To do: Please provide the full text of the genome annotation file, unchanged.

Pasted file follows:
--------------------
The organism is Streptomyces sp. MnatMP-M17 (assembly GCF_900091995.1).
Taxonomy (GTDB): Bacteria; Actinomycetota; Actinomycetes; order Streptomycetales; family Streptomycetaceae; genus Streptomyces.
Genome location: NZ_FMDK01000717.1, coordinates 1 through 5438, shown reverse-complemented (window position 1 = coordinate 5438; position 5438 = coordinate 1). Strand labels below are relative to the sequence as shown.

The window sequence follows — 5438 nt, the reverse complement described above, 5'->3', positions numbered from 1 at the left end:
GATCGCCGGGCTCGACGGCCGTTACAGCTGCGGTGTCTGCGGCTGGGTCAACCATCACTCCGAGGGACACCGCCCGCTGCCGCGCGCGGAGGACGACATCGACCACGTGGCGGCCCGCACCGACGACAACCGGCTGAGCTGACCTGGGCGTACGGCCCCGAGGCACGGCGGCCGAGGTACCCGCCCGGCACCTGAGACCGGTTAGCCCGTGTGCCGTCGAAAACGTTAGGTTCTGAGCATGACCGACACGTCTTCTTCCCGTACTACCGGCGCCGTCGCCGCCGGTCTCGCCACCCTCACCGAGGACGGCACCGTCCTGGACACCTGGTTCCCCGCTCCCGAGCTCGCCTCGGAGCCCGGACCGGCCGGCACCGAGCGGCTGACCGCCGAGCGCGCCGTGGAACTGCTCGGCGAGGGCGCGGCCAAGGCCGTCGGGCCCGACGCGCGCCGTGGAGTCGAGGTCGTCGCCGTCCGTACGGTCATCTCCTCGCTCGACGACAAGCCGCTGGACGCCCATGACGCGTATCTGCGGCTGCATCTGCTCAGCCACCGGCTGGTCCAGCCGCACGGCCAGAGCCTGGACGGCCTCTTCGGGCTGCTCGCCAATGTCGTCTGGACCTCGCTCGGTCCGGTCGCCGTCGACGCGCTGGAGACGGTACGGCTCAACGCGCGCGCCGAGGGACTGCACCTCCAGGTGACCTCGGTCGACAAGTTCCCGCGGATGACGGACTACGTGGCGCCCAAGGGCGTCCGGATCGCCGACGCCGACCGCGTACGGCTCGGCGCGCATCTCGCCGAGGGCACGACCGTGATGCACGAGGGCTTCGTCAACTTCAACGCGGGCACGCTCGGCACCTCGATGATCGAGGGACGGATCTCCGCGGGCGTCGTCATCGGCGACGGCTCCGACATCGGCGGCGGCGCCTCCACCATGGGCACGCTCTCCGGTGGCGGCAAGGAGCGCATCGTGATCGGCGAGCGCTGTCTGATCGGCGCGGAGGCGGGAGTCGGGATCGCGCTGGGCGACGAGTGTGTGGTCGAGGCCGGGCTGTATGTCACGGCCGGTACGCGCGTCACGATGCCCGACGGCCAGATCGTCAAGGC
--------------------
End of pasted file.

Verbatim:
The organism is Streptomyces sp. MnatMP-M17 (assembly GCF_900091995.1).
Taxonomy (GTDB): Bacteria; Actinomycetota; Actinomycetes; order Streptomycetales; family Streptomycetaceae; genus Streptomyces.
Genome location: NZ_FMDK01000717.1, coordinates 1 through 5438, shown reverse-complemented (window position 1 = coordinate 5438; position 5438 = coordinate 1). Strand labels below are relative to the sequence as shown.

The window sequence follows — 5438 nt, the reverse complement described above, 5'->3', positions numbered from 1 at the left end:
GATCGCCGGGCTCGACGGCCGTTACAGCTGCGGTGTCTGCGGCTGGGTCAACCATCACTCCGAGGGACACCGCCCGCTGCCGCGCGCGGAGGACGACATCGACCACGTGGCGGCCCGCACCGACGACAACCGGCTGAGCTGACCTGGGCGTACGGCCCCGAGGCACGGCGGCCGAGGTACCCGCCCGGCACCTGAGACCGGTTAGCCCGTGTGCCGTCGAAAACGTTAGGTTCTGAGCATGACCGACACGTCTTCTTCCCGTACTACCGGCGCCGTCGCCGCCGGTCTCGCCACCCTCACCGAGGACGGCACCGTCCTGGACACCTGGTTCCCCGCTCCCGAGCTCGCCTCGGAGCCCGGACCGGCCGGCACCGAGCGGCTGACCGCCGAGCGCGCCGTGGAACTGCTCGGCGAGGGCGCGGCCAAGGCCGTCGGGCCCGACGCGCGCCGTGGAGTCGAGGTCGTCGCCGTCCGTACGGTCATCTCCTCGCTCGACGACAAGCCGCTGGACGCCCATGACGCGTATCTGCGGCTGCATCTGCTCAGCCACCGGCTGGTCCAGCCGCACGGCCAGAGCCTGGACGGCCTCTTCGGGCTGCTCGCCAATGTCGTCTGGACCTCGCTCGGTCCGGTCGCCGTCGACGCGCTGGAGACGGTACGGCTCAACGCGCGCGCCGAGGGACTGCACCTCCAGGTGACCTCGGTCGACAAGTTCCCGCGGATGACGGACTACGTGGCGCCCAAGGGCGTCCGGATCGCCGACGCCGACCGCGTACGGCTCGGCGCGCATCTCGCCGAGGGCACGACCGTGATGCACGAGGGCTTCGTCAACTTCAACGCGGGCACGCTCGGCACCTCGATGATCGAGGGACGGATCTCCGCGGGCGTCGTCATCGGCGACGGCTCCGACATCGGCGGCGGCGCCTCCACCATGGGCACGCTCTCCGGTGGCGGCAAGGAGCGCATCGTGATCGGCGAGCGCTGTCTGATCGGCGCGGAGGCGGGAGTCGGGATCGCGCTGGGCGACGAGTGTGTGGTCGAGGCCGGGCTGTATGTCACGGCCGGTACGCGCGTCACGATGCCCGACGGCCAGATCGTCAAGGC